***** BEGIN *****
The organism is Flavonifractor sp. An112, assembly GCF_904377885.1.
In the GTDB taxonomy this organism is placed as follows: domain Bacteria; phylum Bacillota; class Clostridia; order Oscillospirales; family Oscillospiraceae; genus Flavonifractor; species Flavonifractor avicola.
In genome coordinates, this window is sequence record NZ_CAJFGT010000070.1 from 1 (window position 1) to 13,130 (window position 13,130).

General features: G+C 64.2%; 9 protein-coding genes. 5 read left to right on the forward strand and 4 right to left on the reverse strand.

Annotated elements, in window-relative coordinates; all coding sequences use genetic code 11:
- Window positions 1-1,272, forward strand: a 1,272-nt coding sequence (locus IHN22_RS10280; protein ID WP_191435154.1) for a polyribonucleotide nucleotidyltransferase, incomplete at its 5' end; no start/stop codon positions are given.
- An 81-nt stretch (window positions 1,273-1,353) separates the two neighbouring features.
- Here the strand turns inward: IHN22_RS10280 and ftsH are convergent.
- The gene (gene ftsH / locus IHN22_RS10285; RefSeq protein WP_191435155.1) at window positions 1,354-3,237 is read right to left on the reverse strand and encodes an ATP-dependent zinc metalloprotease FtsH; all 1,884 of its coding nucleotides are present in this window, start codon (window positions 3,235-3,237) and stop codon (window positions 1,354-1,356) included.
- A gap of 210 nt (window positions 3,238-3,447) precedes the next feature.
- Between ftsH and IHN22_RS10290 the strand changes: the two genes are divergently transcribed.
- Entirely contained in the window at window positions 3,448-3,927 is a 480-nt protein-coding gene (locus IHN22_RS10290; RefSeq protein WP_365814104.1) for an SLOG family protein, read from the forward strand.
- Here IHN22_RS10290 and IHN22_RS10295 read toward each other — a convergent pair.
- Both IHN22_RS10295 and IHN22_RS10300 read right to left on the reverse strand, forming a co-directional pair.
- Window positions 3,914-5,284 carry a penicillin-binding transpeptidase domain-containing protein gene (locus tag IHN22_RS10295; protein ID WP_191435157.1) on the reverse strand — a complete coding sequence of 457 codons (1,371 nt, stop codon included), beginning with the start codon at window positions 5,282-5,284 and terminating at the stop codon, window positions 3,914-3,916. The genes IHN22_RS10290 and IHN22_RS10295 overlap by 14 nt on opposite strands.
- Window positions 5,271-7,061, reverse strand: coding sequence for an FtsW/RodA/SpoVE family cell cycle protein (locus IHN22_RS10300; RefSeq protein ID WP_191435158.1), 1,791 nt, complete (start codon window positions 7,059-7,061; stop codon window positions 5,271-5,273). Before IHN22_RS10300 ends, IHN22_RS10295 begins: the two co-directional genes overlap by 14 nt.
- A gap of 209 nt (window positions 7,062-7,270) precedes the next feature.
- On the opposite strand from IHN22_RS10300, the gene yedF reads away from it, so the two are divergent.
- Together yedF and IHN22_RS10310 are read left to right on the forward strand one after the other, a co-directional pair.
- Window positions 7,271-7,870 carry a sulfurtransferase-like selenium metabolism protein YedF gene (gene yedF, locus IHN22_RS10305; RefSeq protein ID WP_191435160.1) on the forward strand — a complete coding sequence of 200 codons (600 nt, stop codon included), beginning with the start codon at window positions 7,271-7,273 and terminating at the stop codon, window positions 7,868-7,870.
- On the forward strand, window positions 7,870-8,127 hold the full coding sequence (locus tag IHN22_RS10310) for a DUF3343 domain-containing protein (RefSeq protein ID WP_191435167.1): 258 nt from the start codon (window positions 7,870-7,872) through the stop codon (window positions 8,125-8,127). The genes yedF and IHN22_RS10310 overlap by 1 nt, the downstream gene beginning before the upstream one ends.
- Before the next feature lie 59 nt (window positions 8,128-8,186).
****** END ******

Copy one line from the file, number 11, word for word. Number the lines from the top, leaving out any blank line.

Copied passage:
- Between ftsH and IHN22_RS10290 the strand changes: the two genes are divergently transcribed.